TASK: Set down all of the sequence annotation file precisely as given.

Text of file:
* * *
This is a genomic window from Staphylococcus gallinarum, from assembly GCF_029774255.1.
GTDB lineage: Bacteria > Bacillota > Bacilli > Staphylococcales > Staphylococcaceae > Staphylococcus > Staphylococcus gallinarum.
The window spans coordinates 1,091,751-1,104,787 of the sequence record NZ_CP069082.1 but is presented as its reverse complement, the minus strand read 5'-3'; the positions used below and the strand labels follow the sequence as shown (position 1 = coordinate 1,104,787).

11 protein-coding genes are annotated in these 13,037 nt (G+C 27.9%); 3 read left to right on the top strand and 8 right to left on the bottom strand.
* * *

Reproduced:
This is a genomic window from Staphylococcus gallinarum, from assembly GCF_029774255.1.
GTDB lineage: Bacteria > Bacillota > Bacilli > Staphylococcales > Staphylococcaceae > Staphylococcus > Staphylococcus gallinarum.
The window spans coordinates 1,091,751-1,104,787 of the sequence record NZ_CP069082.1 but is presented as its reverse complement, the minus strand read 5'-3'; the positions used below and the strand labels follow the sequence as shown (position 1 = coordinate 1,104,787).

11 protein-coding genes are annotated in these 13,037 nt (G+C 27.9%); 3 read left to right on the top strand and 8 right to left on the bottom strand.